Yesterday in Parliament House, the Hon. Julie Bishop MP addressed past and present DELL Women in IT Executive Mentoring (WITEM) participants as part of commemorations of the Dell WITEM 10-year milestone.
The aim of the program is to accelerate the development of leadership skills of women within the IT industry and profession and mentors CIOs, CTOs and CEOs from across federal government departments, and large Australian organisations such as Westpac, Ernst & Young and Woolworths, as well as technology leaders from many of Australia’s leading universities.
Bishop explained that the WITEM initiative had been founded as a response to a call-to-action from the then Minister for Communications, Information Technology and the Arts, Helen Coonan, who was concerned about the number of girls taking STEM subjects in a world where technology is changing the way we live, we work and society in general.
Julie Bishop, without the assistance of any notes, shared some opening thoughts preceding a panel discussion on the future of the workforce.
“I’ve been a champion of mentoring programs throughout my career. Back in another life when I was Managing Partner of a law firm, I had informal mentoring programs in place,” Bishop said.
“It was important for women to know that there was someone looking out for their concerns. We looked at what practical action we could take, how we could support each other to have equal opportunities in the work place.
“When I became Education Minister, I was struck by the success of mentoring programs by universities. Researched showed that those in formal mentoring programs were far more likely to be promoted, to receive grants for research and had a much higher job satisfaction than those that had not.
“I didn’t need convincing. Whether the program is formal or informal, the fact is that mentoring works. I’ve always sought out mentors, people who are prepared to give you the benefit of their wisdom, expertise and advice and actually care about what happens to you in your career.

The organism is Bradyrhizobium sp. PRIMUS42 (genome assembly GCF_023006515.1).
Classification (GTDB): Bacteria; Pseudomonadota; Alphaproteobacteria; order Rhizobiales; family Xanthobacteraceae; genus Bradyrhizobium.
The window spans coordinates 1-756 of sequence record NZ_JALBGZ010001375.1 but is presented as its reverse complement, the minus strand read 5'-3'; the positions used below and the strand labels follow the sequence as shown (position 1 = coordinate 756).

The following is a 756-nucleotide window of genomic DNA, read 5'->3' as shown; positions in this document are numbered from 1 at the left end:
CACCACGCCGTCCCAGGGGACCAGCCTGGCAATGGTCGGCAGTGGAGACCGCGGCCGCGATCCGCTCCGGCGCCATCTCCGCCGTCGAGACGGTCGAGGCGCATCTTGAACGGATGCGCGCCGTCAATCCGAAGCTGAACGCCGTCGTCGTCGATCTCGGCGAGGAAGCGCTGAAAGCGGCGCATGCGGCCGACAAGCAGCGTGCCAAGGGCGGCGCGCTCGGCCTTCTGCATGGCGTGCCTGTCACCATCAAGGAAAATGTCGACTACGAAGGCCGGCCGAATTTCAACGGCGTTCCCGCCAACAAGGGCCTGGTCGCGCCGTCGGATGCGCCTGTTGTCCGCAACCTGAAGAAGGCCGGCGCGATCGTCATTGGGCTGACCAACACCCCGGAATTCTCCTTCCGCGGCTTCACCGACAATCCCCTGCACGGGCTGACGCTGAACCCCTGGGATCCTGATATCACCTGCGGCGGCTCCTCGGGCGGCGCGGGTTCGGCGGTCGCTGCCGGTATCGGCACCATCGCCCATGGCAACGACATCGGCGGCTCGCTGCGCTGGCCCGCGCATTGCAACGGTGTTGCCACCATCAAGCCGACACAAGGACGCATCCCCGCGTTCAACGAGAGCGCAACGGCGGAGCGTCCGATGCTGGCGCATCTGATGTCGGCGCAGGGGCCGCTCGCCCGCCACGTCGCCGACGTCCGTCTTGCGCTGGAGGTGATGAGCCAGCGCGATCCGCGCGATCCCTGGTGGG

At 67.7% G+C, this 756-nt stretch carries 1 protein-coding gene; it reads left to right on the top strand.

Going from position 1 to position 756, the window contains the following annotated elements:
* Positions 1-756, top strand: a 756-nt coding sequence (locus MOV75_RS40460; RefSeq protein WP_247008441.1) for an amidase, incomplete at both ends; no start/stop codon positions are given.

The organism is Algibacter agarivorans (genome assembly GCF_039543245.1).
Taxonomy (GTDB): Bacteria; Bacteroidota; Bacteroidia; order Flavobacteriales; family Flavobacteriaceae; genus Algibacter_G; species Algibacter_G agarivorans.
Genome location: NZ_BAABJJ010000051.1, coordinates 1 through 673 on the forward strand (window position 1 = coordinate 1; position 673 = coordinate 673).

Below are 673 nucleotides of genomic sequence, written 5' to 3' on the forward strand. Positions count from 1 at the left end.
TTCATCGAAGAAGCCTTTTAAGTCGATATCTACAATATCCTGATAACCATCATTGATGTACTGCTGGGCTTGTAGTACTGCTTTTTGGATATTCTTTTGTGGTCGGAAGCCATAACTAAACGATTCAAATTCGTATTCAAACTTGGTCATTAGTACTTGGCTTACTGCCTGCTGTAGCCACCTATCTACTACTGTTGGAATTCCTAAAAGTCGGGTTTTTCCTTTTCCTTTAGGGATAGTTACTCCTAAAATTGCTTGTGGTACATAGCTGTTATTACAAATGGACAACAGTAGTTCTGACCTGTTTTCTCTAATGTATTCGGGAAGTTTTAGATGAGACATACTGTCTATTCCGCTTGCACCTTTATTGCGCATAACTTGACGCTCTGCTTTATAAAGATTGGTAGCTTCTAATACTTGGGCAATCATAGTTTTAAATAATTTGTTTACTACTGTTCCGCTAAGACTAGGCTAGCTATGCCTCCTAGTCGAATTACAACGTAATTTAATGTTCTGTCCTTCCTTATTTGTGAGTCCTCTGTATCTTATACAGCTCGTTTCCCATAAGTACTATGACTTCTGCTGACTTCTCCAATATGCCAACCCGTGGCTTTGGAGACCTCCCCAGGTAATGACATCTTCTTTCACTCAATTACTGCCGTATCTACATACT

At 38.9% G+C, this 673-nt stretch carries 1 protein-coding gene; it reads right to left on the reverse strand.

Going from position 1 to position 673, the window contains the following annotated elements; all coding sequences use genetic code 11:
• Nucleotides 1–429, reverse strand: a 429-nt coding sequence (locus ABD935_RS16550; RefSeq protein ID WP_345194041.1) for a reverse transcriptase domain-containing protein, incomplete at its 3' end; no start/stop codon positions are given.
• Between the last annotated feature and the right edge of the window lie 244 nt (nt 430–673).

“If you’re ever doubtful about supporting and mentoring women, always remember Madeleine Albright’s quote: ‘There’s a special place in hell for women who don’t help other women’.
“As the 38th Foreign Minister, I am the first female appointed. I’ve sought to embed gender equality, gender empowerment and support for women within foreign policy and foreign trade. I believe on promoting on merit. But I’m relieved that our government has made it a target to have a 50/50 female/male split on government appointed boards.
“When you have a target, you think about it.”
Julie Bishop recognised that unconscious bias is embedded in many workplaces, including government.
“The Department for Foreign Affairs and Trade (DFAT) is housed in a very large building and all of the meeting rooms are named after Australian diplomats. Every room is named after a male. There are eight smaller rooms. Those were named after flowers,” she continued.
Bishop has since changed the name of these rooms as the “first” women to do certain things, adding “While it is a small matter, it has sent a strong message throughout the department.”
Angela Fox, managing director and senior vice president at Dell Australia and New Zealand, is the current patron for Dell WITEM after it was founded by the Former Dell Australian MD Joe Kremer.
Fox led last night’s event, declaring, “I am passionate about creating an open and inclusive environment that values diversity around the table where different perspectives add value to the business. There are many facts to support this notion of inclusive workplaces delivering stronger business results, and hence the importance of greater representation and the inclusion of women.
“Dell WITEM is a program designed to invest and develop our talented female leaders of tomorrow. It is an incredible program to be involved in and one we at Dell EMC are very proud of.”
Kate Burleigh, managing director, Intel Australia/NZ participated in the first Dell WITEM program which launched at the end of 2005.
“I was nominated by the then managing director of Intel A/NZ to participate in WITEM’s inaugural year,” she said.
“I’d like to say I felt special about being chosen but the reality was I was the first and only female on the leadership team at Intel Australia/NZ so instead I joked to my boss that he was lucky to have me as a token participant.
“As it turned out my cynicism was misplaced as the WITEM program came from a genuine place and I was matched up with a mentor who funnily enough was David Webster, the then CEO of EMC Australia who is now of course President Asia Pacific Japan for Dell EMC. David was very generous with his time commitment and provided me with a great sounding board which is exactly what every good mentor should do.